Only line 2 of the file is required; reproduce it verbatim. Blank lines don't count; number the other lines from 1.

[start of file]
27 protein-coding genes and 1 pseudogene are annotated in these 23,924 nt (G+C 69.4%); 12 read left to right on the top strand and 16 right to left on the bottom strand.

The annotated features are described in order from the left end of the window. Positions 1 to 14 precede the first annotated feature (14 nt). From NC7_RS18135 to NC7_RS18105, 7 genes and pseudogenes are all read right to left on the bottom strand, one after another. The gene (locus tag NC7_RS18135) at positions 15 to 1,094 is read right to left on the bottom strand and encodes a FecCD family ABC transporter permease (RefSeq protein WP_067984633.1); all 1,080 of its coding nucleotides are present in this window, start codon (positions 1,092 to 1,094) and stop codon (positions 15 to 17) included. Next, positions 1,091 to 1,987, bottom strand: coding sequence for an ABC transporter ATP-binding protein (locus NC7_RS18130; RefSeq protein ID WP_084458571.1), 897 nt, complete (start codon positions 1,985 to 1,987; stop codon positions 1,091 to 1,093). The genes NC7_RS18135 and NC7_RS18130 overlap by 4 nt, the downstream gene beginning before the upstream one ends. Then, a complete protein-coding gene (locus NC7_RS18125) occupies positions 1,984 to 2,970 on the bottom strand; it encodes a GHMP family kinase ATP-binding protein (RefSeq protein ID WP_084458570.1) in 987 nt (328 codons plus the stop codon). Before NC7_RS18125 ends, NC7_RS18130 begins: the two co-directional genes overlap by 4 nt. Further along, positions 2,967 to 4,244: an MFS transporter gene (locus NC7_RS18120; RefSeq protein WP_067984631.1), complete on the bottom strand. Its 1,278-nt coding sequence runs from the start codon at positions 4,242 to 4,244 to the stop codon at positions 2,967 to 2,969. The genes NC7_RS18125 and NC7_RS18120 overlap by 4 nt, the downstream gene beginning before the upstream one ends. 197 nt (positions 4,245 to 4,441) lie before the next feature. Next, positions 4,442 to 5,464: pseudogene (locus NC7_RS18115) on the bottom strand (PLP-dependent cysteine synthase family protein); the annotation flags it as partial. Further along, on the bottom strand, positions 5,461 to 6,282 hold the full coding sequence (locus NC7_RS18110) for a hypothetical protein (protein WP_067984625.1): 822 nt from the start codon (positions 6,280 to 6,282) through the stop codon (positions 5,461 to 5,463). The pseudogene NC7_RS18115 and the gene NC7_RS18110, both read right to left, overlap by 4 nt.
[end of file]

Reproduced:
The annotated features are described in order from the left end of the window. Positions 1 to 14 precede the first annotated feature (14 nt). From NC7_RS18135 to NC7_RS18105, 7 genes and pseudogenes are all read right to left on the bottom strand, one after another. The gene (locus tag NC7_RS18135) at positions 15 to 1,094 is read right to left on the bottom strand and encodes a FecCD family ABC transporter permease (RefSeq protein WP_067984633.1); all 1,080 of its coding nucleotides are present in this window, start codon (positions 1,092 to 1,094) and stop codon (positions 15 to 17) included. Next, positions 1,091 to 1,987, bottom strand: coding sequence for an ABC transporter ATP-binding protein (locus NC7_RS18130; RefSeq protein ID WP_084458571.1), 897 nt, complete (start codon positions 1,985 to 1,987; stop codon positions 1,091 to 1,093). The genes NC7_RS18135 and NC7_RS18130 overlap by 4 nt, the downstream gene beginning before the upstream one ends. Then, a complete protein-coding gene (locus NC7_RS18125) occupies positions 1,984 to 2,970 on the bottom strand; it encodes a GHMP family kinase ATP-binding protein (RefSeq protein ID WP_084458570.1) in 987 nt (328 codons plus the stop codon). Before NC7_RS18125 ends, NC7_RS18130 begins: the two co-directional genes overlap by 4 nt. Further along, positions 2,967 to 4,244: an MFS transporter gene (locus NC7_RS18120; RefSeq protein WP_067984631.1), complete on the bottom strand. Its 1,278-nt coding sequence runs from the start codon at positions 4,242 to 4,244 to the stop codon at positions 2,967 to 2,969. The genes NC7_RS18125 and NC7_RS18120 overlap by 4 nt, the downstream gene beginning before the upstream one ends. 197 nt (positions 4,245 to 4,441) lie before the next feature. Next, positions 4,442 to 5,464: pseudogene (locus NC7_RS18115) on the bottom strand (PLP-dependent cysteine synthase family protein); the annotation flags it as partial. Further along, on the bottom strand, positions 5,461 to 6,282 hold the full coding sequence (locus NC7_RS18110) for a hypothetical protein (protein WP_067984625.1): 822 nt from the start codon (positions 6,280 to 6,282) through the stop codon (positions 5,461 to 5,463). The pseudogene NC7_RS18115 and the gene NC7_RS18110, both read right to left, overlap by 4 nt.